Biologists once thought that human beings were physiological islands, entirely capable of regulating their own internal workings. Our bodies made all the enzymes needed for breaking down food and using its nutrients to power and repair our tissues and organs. Signals from our own tissues dictated body states such as hunger or satiety. The specialized cells of our immune system taught themselves how to recognize and attack dangerous microbes—pathogens—while at the same time sparing our own tissues.
The truth of the old adage that you are what you eat is becoming increasingly clear, the more we learn about the microbiomethe colonies of microbes living in your gut, and indeed all over your body.
It is well established that your gut is your second brain providing more input to your brain than the brain provides to it. This is why your gut health is largely reflected in your gut bacteria, including your mental health and emotional well-being.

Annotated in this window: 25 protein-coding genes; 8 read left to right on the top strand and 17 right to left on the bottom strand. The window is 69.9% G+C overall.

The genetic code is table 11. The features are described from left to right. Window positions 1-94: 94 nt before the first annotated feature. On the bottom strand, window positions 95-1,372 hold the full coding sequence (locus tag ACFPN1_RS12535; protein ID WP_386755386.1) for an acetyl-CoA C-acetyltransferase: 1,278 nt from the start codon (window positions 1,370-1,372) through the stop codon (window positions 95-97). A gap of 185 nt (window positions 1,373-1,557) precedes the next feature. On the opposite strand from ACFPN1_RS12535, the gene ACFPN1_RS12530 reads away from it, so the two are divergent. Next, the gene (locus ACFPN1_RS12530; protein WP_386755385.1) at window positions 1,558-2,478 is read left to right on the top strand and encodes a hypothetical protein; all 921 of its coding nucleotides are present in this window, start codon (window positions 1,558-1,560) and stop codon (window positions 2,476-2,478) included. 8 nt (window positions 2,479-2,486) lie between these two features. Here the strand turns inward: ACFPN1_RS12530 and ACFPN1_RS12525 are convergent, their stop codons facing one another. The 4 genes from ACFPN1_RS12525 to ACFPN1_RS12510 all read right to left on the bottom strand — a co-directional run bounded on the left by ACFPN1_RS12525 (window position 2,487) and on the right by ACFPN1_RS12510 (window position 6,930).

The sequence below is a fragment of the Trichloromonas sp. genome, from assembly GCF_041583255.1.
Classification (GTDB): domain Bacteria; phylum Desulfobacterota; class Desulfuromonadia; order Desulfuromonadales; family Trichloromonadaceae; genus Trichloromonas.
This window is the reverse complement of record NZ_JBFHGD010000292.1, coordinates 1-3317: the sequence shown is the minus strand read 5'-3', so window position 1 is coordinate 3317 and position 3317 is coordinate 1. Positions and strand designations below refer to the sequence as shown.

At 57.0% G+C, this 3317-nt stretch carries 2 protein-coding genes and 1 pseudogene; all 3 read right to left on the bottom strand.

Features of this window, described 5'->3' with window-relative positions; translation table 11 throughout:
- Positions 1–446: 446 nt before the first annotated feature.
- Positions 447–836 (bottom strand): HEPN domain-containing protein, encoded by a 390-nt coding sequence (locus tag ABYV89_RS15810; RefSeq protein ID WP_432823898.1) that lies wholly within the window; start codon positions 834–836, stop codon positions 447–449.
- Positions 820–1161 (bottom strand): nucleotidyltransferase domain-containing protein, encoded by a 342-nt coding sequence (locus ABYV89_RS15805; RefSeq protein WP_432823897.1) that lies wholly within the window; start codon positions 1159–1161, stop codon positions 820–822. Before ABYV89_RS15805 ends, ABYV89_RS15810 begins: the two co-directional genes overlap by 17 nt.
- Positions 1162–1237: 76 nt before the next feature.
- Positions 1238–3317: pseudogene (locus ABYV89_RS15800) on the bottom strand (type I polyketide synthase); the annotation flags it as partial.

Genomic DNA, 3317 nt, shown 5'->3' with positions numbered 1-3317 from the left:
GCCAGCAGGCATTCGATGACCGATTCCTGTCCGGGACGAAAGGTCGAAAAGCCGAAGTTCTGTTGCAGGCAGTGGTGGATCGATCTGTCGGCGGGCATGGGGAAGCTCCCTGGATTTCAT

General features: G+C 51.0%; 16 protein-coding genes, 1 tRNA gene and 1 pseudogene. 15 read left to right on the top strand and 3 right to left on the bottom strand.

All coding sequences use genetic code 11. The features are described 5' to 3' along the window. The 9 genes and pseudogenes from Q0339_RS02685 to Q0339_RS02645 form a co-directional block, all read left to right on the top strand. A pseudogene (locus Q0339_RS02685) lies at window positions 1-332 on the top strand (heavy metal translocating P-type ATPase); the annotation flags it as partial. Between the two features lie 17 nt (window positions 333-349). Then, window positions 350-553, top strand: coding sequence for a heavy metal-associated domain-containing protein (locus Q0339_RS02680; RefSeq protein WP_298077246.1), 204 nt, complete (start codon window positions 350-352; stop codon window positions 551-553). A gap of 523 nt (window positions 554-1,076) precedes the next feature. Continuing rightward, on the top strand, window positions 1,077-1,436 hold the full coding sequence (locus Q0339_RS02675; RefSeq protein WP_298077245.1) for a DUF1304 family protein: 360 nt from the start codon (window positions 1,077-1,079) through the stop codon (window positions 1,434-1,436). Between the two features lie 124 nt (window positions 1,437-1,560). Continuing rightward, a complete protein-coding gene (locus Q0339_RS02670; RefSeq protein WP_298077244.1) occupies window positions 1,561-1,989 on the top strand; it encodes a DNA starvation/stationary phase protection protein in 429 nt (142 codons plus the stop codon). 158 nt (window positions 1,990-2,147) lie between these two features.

Your microbiome is essentially a historical accumulative composition of where youve been, who your parents are, who you spend intimate time with, what you eat, how you live, whether or not youre interacting with the earth (gardening, for example), and much more.
How Intestinal Bacteria Can Induce Food Cravings
The bacteria in your body outnumber your cells by 100 to 1, and different bacteria have different nutritional needs.
According to recent research, the nutritional preferences of …
Over the past 10 years or so, however, researchers have demonstrated that the human body is not such a neatly self-sufficient island after all. It is more like a complex ecosystem—a social network—containing trillions of bacteria and other microorganisms that inhabit our skin, genital areas, mouth and especially intestines. In fact, most of the cells in the human body are not human at all. Bacterial cells in the human body outnumber human cells 10 to one. Moreover, this mixed community of microbial cells and the genes they contain, collectively known as the microbiome, does not threaten us but offers vital help with basic physiological processes—from digestion to growth to self-defense.
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